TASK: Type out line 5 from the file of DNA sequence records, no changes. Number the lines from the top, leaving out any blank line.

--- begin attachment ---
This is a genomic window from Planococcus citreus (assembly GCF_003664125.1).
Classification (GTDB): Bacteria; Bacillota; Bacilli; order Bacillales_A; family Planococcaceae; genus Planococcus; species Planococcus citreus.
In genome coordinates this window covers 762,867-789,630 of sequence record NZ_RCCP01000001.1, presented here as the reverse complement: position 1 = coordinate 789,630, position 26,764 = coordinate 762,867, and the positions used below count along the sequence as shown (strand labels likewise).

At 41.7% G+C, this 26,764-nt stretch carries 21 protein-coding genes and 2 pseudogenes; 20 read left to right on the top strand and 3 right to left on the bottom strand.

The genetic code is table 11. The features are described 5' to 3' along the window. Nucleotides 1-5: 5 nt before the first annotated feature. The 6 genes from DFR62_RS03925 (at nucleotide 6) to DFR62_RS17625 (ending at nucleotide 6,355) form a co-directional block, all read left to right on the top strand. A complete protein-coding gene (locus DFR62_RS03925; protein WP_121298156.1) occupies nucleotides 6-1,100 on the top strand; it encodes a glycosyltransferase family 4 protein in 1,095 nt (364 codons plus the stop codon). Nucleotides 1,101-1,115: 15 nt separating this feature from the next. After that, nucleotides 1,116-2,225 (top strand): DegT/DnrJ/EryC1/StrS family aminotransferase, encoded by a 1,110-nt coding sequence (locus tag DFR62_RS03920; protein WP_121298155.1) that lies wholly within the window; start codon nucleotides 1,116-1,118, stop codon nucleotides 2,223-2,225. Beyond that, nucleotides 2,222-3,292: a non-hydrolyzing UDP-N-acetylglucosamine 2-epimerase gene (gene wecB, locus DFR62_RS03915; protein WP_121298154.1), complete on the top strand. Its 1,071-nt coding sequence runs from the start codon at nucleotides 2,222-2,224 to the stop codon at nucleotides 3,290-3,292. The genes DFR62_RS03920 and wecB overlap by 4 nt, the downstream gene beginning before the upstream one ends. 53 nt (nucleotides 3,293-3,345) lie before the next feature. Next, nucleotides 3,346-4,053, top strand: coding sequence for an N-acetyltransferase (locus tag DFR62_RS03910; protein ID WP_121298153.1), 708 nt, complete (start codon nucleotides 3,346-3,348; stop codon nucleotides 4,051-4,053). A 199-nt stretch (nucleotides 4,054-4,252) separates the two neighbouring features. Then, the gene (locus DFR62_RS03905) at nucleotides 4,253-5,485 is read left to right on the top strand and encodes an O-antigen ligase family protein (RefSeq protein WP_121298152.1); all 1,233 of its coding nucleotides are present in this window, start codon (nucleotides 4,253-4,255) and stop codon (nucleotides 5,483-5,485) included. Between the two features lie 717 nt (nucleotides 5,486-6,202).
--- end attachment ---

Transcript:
The genetic code is table 11. The features are described 5' to 3' along the window. Nucleotides 1-5: 5 nt before the first annotated feature. The 6 genes from DFR62_RS03925 (at nucleotide 6) to DFR62_RS17625 (ending at nucleotide 6,355) form a co-directional block, all read left to right on the top strand. A complete protein-coding gene (locus DFR62_RS03925; protein WP_121298156.1) occupies nucleotides 6-1,100 on the top strand; it encodes a glycosyltransferase family 4 protein in 1,095 nt (364 codons plus the stop codon). Nucleotides 1,101-1,115: 15 nt separating this feature from the next. After that, nucleotides 1,116-2,225 (top strand): DegT/DnrJ/EryC1/StrS family aminotransferase, encoded by a 1,110-nt coding sequence (locus tag DFR62_RS03920; protein WP_121298155.1) that lies wholly within the window; start codon nucleotides 1,116-1,118, stop codon nucleotides 2,223-2,225. Beyond that, nucleotides 2,222-3,292: a non-hydrolyzing UDP-N-acetylglucosamine 2-epimerase gene (gene wecB, locus DFR62_RS03915; protein WP_121298154.1), complete on the top strand. Its 1,071-nt coding sequence runs from the start codon at nucleotides 2,222-2,224 to the stop codon at nucleotides 3,290-3,292. The genes DFR62_RS03920 and wecB overlap by 4 nt, the downstream gene beginning before the upstream one ends. 53 nt (nucleotides 3,293-3,345) lie before the next feature. Next, nucleotides 3,346-4,053, top strand: coding sequence for an N-acetyltransferase (locus tag DFR62_RS03910; protein ID WP_121298153.1), 708 nt, complete (start codon nucleotides 3,346-3,348; stop codon nucleotides 4,051-4,053). A 199-nt stretch (nucleotides 4,054-4,252) separates the two neighbouring features. Then, the gene (locus DFR62_RS03905) at nucleotides 4,253-5,485 is read left to right on the top strand and encodes an O-antigen ligase family protein (RefSeq protein WP_121298152.1); all 1,233 of its coding nucleotides are present in this window, start codon (nucleotides 4,253-4,255) and stop codon (nucleotides 5,483-5,485) included. Between the two features lie 717 nt (nucleotides 5,486-6,202).